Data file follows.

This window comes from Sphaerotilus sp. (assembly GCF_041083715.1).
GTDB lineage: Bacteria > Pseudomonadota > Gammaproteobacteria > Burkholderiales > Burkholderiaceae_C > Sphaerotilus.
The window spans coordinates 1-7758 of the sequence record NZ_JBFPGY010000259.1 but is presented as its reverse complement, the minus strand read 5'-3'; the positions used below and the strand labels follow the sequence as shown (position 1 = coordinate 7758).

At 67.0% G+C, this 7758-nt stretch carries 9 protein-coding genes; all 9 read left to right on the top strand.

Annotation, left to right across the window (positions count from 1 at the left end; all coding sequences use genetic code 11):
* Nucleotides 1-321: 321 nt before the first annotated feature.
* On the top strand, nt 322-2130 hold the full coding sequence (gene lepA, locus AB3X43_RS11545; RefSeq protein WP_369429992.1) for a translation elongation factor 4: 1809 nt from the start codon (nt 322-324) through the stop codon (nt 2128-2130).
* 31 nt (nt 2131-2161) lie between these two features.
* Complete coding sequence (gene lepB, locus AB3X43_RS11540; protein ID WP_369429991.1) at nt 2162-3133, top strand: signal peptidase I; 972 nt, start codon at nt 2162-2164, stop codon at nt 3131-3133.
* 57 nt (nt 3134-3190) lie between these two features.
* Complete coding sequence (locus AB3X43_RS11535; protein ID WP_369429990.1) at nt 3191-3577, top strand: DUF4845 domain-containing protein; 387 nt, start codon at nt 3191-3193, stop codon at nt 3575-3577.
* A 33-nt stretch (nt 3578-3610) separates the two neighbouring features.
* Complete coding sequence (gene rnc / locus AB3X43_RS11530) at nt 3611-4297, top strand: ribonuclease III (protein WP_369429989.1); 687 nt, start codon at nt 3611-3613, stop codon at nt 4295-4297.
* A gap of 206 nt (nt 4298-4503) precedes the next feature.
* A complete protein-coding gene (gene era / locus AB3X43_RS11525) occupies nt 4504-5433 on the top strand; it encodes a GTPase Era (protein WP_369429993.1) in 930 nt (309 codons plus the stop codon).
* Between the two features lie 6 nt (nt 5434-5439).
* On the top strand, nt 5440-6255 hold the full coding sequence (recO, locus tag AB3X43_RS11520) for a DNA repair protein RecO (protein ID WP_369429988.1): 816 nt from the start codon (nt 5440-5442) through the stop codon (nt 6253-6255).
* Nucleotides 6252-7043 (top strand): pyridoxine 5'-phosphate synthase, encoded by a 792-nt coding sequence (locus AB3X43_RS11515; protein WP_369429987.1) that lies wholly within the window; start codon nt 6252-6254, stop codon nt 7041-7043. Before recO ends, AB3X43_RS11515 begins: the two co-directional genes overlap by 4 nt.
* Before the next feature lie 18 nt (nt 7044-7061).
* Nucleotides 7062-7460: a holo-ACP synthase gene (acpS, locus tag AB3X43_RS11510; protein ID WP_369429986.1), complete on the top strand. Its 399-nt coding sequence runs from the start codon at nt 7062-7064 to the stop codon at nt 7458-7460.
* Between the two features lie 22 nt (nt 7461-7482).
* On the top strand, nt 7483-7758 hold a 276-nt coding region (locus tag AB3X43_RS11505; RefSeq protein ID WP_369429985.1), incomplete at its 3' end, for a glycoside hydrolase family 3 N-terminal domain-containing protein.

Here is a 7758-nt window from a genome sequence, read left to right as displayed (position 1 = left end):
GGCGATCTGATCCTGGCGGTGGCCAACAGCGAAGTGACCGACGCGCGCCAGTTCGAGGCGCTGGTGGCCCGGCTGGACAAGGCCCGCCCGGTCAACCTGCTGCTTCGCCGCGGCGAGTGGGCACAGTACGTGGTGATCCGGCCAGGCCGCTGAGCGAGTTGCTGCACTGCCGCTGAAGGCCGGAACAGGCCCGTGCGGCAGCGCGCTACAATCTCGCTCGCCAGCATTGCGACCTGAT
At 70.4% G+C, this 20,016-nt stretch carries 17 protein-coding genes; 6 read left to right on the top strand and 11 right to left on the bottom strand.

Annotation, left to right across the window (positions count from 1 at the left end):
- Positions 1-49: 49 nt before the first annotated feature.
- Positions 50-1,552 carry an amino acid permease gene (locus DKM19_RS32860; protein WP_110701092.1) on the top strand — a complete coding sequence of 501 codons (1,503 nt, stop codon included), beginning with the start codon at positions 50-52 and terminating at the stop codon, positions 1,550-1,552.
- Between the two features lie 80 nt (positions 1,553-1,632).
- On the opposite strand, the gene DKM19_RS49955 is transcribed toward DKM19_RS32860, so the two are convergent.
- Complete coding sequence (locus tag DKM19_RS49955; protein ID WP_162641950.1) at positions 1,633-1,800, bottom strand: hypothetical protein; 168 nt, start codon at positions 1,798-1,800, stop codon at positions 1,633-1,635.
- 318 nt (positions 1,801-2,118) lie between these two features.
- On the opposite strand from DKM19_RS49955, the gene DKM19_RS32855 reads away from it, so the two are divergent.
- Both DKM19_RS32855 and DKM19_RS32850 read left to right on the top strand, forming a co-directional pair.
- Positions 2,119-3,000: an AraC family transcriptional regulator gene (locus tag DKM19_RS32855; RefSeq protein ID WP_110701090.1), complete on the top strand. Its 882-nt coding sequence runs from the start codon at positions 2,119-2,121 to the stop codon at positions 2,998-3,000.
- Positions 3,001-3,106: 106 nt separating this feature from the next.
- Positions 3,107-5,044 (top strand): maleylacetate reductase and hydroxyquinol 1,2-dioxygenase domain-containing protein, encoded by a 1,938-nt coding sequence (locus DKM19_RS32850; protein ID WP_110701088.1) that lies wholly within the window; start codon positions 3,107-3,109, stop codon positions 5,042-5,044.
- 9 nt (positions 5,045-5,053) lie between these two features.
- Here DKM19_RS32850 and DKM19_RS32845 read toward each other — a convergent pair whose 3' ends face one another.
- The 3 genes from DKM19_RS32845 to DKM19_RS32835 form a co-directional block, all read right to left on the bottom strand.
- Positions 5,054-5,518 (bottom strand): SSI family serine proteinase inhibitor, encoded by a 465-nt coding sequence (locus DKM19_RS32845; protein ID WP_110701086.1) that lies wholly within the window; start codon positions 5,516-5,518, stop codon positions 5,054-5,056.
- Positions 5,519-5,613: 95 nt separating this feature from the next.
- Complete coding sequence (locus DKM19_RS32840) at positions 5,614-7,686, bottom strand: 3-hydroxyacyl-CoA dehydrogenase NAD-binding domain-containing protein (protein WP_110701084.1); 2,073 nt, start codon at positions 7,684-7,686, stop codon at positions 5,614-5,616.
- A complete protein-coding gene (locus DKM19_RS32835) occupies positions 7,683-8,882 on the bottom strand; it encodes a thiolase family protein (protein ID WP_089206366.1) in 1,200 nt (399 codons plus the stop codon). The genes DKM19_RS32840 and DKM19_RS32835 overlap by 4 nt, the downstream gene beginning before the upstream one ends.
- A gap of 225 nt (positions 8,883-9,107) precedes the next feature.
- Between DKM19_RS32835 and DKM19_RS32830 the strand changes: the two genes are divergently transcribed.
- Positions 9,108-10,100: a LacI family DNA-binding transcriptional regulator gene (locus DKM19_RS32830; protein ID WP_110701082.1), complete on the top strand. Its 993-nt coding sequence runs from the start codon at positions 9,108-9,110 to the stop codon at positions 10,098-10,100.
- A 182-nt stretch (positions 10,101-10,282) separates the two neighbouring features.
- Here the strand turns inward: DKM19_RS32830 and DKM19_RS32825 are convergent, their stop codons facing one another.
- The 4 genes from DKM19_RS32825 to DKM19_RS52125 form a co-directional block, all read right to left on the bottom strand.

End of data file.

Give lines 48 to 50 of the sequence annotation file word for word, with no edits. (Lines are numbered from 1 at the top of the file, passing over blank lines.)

- A 182-nt stretch (positions 10,101-10,282) separates the two neighbouring features.
- Here the strand turns inward: DKM19_RS32830 and DKM19_RS32825 are convergent, their stop codons facing one another.
- The 4 genes from DKM19_RS32825 to DKM19_RS52125 form a co-directional block, all read right to left on the bottom strand.